On the Nullabor

Now that we are in South Australia, and the track is much smoother, it was easier to sleep and much more comfortable last night.

We were wakened this morning by the train crew with a cup of tea in bed and then it was up for a quick shower and off to breakfast. By then, we were near the area of Woomera and traveling through a series of sand dunes with stunted mallee type scrub. The soil was bright red / orange and seemed very vivid as it was lit by the morning sun.

Not long after, we began travelling across the true Nullabor Plain at a steady speed of 100 km/h. The landscape is dead flat and without any sign of life other than the low salt bush that extends to the horizon. This is the longest straight stretch of railway line in the world; 477 kms without a bend. The only interruption to this featureless vista is an occasional Telstra phone tower. These are powered by an array of solar cells and have been built to enable communications for train operations. They are also handy for learning that Australia was over-run in its World Cup match with Germany 4 – 0.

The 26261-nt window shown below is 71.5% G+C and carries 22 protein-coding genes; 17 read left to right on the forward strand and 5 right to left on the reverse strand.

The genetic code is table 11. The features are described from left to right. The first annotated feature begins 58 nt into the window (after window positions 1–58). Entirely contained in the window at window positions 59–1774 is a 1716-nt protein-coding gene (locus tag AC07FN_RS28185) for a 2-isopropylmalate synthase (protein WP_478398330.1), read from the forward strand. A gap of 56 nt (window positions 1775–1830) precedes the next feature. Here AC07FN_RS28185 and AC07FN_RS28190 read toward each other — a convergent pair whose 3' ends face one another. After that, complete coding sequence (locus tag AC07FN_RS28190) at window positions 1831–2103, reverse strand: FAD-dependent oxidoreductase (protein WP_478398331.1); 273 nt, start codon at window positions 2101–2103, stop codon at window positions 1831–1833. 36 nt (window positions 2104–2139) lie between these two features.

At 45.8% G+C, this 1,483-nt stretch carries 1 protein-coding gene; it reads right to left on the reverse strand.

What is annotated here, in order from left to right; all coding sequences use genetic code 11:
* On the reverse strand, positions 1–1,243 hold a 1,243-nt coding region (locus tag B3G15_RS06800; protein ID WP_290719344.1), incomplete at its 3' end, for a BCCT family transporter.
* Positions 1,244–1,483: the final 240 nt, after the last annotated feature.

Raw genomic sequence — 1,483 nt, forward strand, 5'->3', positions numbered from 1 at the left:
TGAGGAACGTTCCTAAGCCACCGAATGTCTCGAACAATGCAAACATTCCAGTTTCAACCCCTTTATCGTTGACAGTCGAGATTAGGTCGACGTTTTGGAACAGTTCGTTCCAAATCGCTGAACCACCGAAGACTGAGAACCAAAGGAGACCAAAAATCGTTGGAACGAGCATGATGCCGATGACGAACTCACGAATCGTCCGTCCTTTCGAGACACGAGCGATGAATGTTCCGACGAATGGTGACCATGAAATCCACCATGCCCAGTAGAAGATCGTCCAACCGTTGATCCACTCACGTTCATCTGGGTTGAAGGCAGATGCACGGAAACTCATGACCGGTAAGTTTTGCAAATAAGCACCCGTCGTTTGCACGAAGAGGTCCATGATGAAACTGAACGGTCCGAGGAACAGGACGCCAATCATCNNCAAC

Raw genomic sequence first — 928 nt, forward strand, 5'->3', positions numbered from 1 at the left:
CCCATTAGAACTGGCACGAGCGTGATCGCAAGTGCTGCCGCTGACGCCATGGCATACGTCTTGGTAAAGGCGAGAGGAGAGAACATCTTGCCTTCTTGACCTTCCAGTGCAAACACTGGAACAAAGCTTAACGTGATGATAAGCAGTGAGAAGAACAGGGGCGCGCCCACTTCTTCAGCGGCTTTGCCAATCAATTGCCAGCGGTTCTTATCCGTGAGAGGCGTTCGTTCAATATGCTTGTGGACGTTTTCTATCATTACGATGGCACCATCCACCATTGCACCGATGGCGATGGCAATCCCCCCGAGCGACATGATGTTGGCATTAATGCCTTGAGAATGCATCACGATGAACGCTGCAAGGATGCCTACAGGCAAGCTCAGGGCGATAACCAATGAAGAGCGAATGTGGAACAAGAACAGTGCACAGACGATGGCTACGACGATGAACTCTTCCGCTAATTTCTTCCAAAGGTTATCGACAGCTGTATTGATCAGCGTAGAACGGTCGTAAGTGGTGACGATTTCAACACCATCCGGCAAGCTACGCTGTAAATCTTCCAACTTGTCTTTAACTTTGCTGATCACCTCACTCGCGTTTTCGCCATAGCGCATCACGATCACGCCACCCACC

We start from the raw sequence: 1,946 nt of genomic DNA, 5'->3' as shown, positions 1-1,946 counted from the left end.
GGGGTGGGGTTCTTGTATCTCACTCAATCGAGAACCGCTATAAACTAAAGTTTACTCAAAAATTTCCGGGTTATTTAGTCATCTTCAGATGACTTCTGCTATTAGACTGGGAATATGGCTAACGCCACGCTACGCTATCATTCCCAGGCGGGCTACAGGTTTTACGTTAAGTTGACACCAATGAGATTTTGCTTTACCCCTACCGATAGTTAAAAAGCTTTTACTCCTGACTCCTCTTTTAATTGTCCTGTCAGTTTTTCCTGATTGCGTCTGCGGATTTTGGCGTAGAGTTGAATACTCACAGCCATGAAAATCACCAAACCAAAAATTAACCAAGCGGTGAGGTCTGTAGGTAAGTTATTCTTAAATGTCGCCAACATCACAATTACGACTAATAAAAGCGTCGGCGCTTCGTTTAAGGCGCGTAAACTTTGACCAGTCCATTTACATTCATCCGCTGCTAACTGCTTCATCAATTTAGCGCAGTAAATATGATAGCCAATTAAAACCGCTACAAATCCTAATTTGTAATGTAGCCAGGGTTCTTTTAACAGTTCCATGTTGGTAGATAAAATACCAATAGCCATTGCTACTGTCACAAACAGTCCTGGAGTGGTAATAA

At mid-morning, we stopped at the ghost town of Cook. Before the days of concrete sleepers, this town was a major service centre for the railways. It had its own school and hospital. Now it has a permanent population of five people. We stopped long enough to refuel the locomotive and re-water the carriages. This gave us half an hour to walk around the old town. It is certainly remote. It must have been interesting life in the past with people living so closely together and such a long way from anywhere else.

We had a nice lunch as we continued west. This landscape is devoid of anything at all, so it seems. The only signs of life were the eagles nests that had been constructed in the cross members of the old telegraph towers and occasional phone towers. It is a flat area with miles and miles of desolation. At a place called Forrest (no trees here), we stopped to drop off some food for the people that run a Bed and Breakfast establishment. Their house is adjacent to an airfield with two sealed runways that are still maintained by the government as an emergency airfield.

There is a road that follows the railway line near here, and it is called the Trans Link Road. By the time we reached the location of Haig, we found our first gentle bend. This is the western end of the very long straight stretch. At the tiny five-house town of Rawlinna, we saw a small herd of very dark cattle. Across the plain we could see a large mullock heap from a lime mine. By now, there are also one or two scrubby trees appearing on the flat plain. Along the way, we had stopped at a very long siding to let a freight train pass and we made another stop to drop off some mail.

It’s now after dinner and we are just pulling into Kalgoorlie. That’s the end of our third day.


Bruce is a keen traveller and photographer. This web site describes his travel and family interests

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